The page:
Thursday, March 03, 2016

Mary at Cana

Last night I went to a talk at Boston College about the wedding at Cana. I had thought it was going to be about how Jewish wedding customs might help us understand better what was going on in the dialogue between Jesus and Mary. It turned out to be something different and I felt somewhat disappointed. But it did get me thinking more about Cana and what it reveals about Jesus and Mary. It's a very rich topic and it's provoked a lot of discussion because of the seemingly harsh response that Jesus gives to Mary.
Why did Jesus call Mary "woman"? The speaker said that there's no precedent for that in any of the ancient literature; it's quite unique. While she thought it shows a certain rudeness on Jesus' part, I don't think that is the case. Actually the word is very evocative and can be seen in relation to two other biblical accounts.

One is the text in Genesis where God forms Eve out of the open side of Adam, from his rib. He exclaims, "This one will be called 'woman'..." The other text is from John's Gospel. Just before Jesus dies on the cross, he entrusts the beloved disciple to Mary by saying, "Woman, here is your son." (Jn 19:26).

Jesus dies right after that, and then the soldier pierces Jesus' side, and blood and water flow out. That blood and water is highly symbolic; the Fathers of the Church endlessly reflected on how it represents the sacraments, especially baptism and the Eucharist. They also reflected on Mary being there and how Jesus was entrusting to her a special role in the Church.
The parallel between Eve and Mary goes back to the second century. Eve, "the mother of all the living," (Genesis) is compared to Mary, the woman standing beneath the cross who is not only Jesus' mother but now becomes the mother of all disciples, represented by the beloved disciple. Just as Eve was formed from Adam's side, Mary's new role is formed in her by the grace flowing from the side of Jesus as he hangs on the cross, as shown in the blood and water.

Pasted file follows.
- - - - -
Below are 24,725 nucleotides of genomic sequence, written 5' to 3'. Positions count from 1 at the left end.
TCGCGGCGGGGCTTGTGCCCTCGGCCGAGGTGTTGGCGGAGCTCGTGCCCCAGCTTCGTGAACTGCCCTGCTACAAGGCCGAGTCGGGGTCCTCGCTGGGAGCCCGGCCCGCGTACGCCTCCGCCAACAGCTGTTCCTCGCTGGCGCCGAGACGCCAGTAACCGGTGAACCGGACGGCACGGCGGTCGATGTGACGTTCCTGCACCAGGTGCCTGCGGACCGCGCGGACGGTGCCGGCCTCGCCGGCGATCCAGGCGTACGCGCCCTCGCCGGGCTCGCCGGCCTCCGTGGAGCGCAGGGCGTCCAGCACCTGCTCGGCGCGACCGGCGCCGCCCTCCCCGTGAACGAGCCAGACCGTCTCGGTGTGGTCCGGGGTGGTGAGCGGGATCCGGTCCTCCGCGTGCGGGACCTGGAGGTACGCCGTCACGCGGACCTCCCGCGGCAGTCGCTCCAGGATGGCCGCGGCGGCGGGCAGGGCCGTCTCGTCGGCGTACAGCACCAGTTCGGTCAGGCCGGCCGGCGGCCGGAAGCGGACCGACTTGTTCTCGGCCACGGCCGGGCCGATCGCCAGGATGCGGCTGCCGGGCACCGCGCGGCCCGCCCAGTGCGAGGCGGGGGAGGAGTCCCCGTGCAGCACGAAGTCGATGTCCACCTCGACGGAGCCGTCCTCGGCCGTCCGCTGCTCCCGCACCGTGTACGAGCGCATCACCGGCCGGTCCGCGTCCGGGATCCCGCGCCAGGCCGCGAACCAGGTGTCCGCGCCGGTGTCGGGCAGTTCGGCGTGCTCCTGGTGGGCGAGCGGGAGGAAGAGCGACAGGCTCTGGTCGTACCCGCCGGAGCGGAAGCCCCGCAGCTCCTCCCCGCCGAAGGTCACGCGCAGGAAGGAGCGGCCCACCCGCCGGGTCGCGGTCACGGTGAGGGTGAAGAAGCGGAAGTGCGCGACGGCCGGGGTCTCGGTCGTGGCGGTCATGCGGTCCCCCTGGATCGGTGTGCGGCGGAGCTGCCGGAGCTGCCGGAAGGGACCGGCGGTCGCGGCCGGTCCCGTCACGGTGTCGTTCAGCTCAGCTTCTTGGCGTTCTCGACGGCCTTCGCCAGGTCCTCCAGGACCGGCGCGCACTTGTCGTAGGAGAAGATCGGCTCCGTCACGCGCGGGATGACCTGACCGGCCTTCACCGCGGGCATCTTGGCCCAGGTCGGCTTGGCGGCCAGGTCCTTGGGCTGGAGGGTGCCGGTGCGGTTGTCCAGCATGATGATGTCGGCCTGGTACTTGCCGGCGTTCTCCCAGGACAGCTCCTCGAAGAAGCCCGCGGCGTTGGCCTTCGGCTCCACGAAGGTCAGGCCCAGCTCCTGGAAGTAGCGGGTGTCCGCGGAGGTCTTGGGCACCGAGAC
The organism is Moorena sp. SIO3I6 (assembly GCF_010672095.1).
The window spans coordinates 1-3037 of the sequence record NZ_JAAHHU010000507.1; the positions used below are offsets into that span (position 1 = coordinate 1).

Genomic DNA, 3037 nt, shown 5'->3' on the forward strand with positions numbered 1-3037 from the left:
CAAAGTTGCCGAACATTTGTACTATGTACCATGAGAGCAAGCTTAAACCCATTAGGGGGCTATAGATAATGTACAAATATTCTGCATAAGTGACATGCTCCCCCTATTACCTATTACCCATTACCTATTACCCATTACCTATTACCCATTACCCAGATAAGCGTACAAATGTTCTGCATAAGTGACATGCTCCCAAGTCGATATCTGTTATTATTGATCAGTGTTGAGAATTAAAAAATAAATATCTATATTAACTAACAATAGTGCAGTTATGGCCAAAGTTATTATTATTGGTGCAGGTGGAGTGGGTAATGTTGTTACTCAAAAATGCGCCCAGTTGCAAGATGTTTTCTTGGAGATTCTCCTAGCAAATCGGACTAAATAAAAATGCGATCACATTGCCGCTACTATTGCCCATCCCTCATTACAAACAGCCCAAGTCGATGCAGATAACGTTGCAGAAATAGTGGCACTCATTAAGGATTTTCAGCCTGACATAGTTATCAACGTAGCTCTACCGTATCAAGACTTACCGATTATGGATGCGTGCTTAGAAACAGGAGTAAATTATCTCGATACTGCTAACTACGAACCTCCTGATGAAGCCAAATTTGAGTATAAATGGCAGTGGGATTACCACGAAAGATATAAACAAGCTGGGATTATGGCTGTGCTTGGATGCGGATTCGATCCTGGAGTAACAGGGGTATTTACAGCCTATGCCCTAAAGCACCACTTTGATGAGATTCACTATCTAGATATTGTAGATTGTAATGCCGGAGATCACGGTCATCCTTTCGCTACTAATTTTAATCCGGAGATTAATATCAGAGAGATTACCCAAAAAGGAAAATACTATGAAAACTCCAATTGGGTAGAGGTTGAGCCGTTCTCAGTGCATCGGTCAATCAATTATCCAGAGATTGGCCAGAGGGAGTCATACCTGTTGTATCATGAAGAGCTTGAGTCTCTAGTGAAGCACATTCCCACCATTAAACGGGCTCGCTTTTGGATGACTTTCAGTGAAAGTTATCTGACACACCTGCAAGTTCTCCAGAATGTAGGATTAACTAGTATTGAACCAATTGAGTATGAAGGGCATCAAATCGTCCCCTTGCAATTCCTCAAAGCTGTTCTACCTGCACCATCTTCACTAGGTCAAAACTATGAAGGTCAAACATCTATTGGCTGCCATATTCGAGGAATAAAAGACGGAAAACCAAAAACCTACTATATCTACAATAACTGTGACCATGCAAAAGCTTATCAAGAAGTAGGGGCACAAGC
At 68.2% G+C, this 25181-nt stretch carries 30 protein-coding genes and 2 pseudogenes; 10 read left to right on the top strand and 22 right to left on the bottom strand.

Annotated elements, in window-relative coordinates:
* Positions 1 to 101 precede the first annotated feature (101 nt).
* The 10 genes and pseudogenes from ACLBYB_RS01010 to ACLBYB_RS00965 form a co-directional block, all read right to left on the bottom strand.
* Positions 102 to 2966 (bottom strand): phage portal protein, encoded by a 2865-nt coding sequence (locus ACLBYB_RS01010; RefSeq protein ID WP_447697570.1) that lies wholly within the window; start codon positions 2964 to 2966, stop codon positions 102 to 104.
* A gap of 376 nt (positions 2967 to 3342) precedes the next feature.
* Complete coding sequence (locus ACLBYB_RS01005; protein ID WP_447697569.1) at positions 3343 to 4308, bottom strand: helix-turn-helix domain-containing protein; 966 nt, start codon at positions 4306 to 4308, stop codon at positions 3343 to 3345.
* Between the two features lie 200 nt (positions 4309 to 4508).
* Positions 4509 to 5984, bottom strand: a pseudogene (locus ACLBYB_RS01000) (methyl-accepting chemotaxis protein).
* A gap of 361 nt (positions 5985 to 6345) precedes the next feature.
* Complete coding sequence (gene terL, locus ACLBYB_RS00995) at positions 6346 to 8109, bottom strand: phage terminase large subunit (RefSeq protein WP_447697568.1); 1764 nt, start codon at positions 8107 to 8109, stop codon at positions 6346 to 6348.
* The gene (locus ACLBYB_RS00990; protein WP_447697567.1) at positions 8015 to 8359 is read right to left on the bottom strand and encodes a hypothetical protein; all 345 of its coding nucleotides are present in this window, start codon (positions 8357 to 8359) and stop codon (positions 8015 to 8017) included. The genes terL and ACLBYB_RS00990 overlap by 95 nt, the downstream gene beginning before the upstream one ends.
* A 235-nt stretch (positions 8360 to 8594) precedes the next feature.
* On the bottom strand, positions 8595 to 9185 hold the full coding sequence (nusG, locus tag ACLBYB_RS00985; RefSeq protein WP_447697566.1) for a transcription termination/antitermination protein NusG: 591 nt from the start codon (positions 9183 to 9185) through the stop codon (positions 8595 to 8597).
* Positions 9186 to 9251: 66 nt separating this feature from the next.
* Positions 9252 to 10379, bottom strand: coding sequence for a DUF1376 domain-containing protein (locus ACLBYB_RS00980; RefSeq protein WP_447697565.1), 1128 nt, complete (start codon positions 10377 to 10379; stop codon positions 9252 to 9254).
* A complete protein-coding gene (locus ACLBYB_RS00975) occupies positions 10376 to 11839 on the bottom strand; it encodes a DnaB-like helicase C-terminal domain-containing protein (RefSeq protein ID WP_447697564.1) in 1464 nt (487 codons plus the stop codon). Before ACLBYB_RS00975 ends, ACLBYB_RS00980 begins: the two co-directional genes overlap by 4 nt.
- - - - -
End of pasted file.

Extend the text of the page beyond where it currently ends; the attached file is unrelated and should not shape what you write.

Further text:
So what does this have to do with Cana? At the wedding Jesus miraculously changes water into an abundance of wine. The symbolism of wine is also very rich and was used by the prophets to look forward to the messianic age:

On this mountain the LORD of hosts
       will provide for all peoples
A feast of rich food and choice wines,
        juicy, rich food and pure, choice wines.
On this mountain he will destroy
       the veil that veils all peoples,
The web that is woven over all nations.
He will destroy death forever.   (Isaiah 25:6-8)

 The wine that Jesus provides at the wedding feast at Cana looks forward to "his hour," which in John's Gospel is the hour of his passion, death, and resurrection, the hour of his glory, when Jesus will "destroy death forever." By calling Mary "woman," Jesus is hinting at the new role that Mary will take on. She becomes the new "mother of all the living" through the spiritual motherhood she exercises in the Church.

There's a lot more that could be said about this but for now these are just a few thoughts.

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